Topic: Alexandra Marks

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  • Looking back: The Monitor's coverage of 9/11

    Looking back: The Monitor's coverage of 9/11

    Ten years ago, The Monitor had recently moved into a renovated newsroom on the second floor of the venerable Christian Science Publishing Society in Boston. It featured new, modular desks, carpeting instead of linoleum, and many large TV monitors hung from the ceiling. They were tuned to various network and cable channels, but with the sound turned off, normally. So the first indication of a crisis on 9/11 was a chilling silent image of smoke billowing from the North Tower of the World Trade Center, an image that spread from screen to screen across the newsroom. When the second plane hit, 17 minutes after the first, it was clear that the United States was under attack. We had four hours till deadline that day. Four hours in which to try to make sense of what had just happened. Reporters, editors, photographers, editorial writers, columnists, feature writers, even editors and writers of the religious article that appears in the Monitor daily, sprang into action. It was the beginning of days, weeks, and months of reporting and analysis of that incident and its aftermath that would follow. The list below represents some of the most significant reporting and writing we did that day and on subsequent days. The 9/11 stories and images are The Monitor's first draft of the history of that moment. Like most first drafts, some could do with some revising now. But give credit to the swiftness with which they had to be written -- especially those produced that first day and week -- and the decades (if not centuries) of accumulated wisdom, knowledge, and expertise they represent on the part of a staff that worked around the clock to bring them to you.

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  • Looking back: The Monitor's coverage of 9/11

    Looking back: The Monitor's coverage of 9/11

    Ten years ago, The Monitor had recently moved into a renovated newsroom on the second floor of the venerable Christian Science Publishing Society in Boston. It featured new, modular desks, carpeting instead of linoleum, and many large TV monitors hung from the ceiling. They were tuned to various network and cable channels, but with the sound turned off, normally. So the first indication of a crisis on 9/11 was a chilling silent image of smoke billowing from the North Tower of the World Trade Center, an image that spread from screen to screen across the newsroom. When the second plane hit, 17 minutes after the first, it was clear that the United States was under attack. We had four hours till deadline that day. Four hours in which to try to make sense of what had just happened. Reporters, editors, photographers, editorial writers, columnists, feature writers, even editors and writers of the religious article that appears in the Monitor daily, sprang into action. It was the beginning of days, weeks, and months of reporting and analysis of that incident and its aftermath that would follow. The list below represents some of the most significant reporting and writing we did that day and on subsequent days. The 9/11 stories and images are The Monitor's first draft of the history of that moment. Like most first drafts, some could do with some revising now. But give credit to the swiftness with which they had to be written -- especially those produced that first day and week -- and the decades (if not centuries) of accumulated wisdom, knowledge, and expertise they represent on the part of a staff that worked around the clock to bring them to you.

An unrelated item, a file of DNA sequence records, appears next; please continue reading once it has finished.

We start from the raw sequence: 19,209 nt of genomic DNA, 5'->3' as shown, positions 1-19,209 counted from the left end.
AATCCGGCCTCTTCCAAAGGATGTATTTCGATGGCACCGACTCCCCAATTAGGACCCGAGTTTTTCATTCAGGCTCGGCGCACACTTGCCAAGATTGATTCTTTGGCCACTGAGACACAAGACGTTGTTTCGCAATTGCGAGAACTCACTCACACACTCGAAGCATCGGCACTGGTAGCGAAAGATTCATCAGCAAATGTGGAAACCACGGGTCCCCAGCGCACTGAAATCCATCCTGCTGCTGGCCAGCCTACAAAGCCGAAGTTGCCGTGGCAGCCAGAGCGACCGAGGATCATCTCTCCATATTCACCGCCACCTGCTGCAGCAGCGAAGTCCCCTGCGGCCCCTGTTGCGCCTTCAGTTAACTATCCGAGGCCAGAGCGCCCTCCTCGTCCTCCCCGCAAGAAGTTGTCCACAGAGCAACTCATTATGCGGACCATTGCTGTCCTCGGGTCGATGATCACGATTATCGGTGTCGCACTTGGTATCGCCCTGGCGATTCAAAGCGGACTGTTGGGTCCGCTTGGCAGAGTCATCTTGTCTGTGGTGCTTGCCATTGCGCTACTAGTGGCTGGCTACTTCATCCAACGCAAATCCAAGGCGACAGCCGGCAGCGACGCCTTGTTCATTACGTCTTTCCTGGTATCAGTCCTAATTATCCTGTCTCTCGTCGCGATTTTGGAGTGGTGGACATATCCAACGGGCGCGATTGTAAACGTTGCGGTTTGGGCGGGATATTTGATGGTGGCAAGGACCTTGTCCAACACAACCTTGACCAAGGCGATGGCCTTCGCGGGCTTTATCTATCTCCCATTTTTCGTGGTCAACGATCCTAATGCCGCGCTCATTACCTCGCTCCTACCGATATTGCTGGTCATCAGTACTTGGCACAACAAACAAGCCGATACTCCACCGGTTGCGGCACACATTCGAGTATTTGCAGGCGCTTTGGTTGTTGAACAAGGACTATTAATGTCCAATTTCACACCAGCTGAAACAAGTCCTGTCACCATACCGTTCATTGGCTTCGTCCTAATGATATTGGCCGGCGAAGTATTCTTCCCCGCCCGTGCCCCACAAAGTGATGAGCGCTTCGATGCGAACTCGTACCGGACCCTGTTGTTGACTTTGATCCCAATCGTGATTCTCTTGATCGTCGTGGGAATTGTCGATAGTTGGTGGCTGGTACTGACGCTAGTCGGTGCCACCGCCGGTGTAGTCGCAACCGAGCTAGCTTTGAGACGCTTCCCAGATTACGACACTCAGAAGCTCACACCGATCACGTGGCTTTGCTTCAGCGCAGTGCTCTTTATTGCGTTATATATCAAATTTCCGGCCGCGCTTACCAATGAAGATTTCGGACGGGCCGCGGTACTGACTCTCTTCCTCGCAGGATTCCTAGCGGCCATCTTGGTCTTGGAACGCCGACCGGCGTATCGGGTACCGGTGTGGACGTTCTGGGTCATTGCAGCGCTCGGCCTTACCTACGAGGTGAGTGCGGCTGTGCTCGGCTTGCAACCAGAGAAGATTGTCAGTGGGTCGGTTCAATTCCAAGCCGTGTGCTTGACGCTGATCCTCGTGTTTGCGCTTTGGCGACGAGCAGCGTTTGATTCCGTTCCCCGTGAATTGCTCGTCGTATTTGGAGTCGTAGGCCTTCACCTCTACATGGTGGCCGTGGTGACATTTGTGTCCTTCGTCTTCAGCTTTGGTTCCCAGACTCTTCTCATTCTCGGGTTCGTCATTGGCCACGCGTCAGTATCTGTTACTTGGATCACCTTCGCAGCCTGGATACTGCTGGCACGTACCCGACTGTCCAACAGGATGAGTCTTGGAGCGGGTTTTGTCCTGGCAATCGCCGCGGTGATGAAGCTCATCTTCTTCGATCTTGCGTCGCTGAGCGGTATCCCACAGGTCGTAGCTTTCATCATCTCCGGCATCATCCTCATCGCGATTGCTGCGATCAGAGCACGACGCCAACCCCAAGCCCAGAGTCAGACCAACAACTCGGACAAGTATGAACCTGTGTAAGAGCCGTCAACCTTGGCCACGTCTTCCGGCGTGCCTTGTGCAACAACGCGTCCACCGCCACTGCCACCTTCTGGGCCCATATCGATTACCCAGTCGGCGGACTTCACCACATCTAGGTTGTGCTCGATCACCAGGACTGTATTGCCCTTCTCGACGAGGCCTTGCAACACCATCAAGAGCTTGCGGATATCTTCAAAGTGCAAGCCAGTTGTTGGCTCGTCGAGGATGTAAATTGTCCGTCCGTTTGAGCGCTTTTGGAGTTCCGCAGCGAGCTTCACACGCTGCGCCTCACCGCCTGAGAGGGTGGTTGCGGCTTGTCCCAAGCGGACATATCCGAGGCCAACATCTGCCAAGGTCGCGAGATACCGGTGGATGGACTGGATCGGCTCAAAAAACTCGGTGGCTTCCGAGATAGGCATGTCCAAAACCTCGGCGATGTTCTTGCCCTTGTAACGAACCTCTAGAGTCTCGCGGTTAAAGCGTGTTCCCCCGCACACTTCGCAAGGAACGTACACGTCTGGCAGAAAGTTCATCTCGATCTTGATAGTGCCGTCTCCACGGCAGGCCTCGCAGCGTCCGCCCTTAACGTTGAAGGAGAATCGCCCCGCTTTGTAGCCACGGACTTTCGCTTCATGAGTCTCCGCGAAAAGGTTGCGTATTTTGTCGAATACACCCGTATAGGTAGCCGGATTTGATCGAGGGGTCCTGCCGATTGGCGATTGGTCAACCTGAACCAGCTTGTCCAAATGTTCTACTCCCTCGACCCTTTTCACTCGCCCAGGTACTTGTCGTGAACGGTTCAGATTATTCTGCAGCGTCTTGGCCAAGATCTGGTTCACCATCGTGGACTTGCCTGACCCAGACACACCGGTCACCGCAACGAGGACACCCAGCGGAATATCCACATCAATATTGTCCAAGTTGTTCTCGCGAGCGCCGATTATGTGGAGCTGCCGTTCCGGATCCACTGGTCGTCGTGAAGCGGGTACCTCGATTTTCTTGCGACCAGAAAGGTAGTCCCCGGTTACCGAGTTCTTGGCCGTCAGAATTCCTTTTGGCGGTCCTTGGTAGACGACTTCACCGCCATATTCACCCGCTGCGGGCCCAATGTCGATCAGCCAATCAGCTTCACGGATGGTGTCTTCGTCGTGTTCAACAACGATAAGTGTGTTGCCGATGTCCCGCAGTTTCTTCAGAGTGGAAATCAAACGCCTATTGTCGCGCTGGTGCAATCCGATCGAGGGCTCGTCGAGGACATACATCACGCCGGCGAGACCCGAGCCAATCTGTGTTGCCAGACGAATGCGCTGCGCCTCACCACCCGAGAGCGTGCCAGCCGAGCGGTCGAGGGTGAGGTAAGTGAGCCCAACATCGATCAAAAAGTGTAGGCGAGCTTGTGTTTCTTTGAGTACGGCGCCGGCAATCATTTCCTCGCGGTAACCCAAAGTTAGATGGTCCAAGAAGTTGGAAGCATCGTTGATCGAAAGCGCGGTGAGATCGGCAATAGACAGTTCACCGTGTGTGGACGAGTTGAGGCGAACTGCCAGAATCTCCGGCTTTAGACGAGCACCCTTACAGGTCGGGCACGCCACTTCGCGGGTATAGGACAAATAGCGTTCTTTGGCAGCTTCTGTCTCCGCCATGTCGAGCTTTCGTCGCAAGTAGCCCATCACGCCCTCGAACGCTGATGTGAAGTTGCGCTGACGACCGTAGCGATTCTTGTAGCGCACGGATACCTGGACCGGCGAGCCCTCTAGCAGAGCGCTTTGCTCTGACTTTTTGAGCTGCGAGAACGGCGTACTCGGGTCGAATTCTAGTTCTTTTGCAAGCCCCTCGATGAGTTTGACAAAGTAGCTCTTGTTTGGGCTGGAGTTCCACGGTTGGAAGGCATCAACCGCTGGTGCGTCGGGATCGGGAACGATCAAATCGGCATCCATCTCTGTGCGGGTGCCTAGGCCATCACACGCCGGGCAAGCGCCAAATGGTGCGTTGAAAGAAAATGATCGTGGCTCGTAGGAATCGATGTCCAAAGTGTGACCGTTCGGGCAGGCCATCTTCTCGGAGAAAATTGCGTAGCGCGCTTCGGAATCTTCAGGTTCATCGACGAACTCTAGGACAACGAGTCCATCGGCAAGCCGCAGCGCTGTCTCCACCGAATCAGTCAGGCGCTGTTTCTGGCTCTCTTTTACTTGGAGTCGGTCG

• Spring's crayola colors

    Spring's crayola colors

    Photos of nature's changing palette at Sheep Dog Hollow.

  • A home made green and lean

    A home made green and lean

    Eco-aware rehabber finds that doing right by the earth is cost-effective, too.

  • Eco-renovation Solar power vs. geothermal: Which works better?

    In a 'green' home renovation, choosing a heating system comes down to deciding which is better, geothermal or leased solar panels.

  • What I didn't know about solar power – but should have

    Eco-renovation What I didn't know about solar power – but should have

    In renovating an old farrmhouse, the owner discovers that solar panels can be leased instead of purchased.

  • Eco-renovation Reconsidering solar power

    Is solar power practical for New England? Reconsidering the issue during a home renovation.

  • Composting toilets: plenty of advances but some problems remain

    Eco-renovation Composting toilets: plenty of advances but some problems remain

    Many advanced options are now available in composting toilets, but they may not be for everyone because of odor and other problems.

  • Eco-renovation Low-flow toilets have improved

    Low-flow toilets save water, but they haven't always worked as well as homeowners would like.

  • Low-flow toilets have improved

    Eco-renovation Low-flow toilets have improved

    Low-flow toilets save water, but they haven't always worked as well as homeowners would like.

  • Eco-renovation The delicate toilet question

    For a home renovation, what are the best water-saving options among new toilets?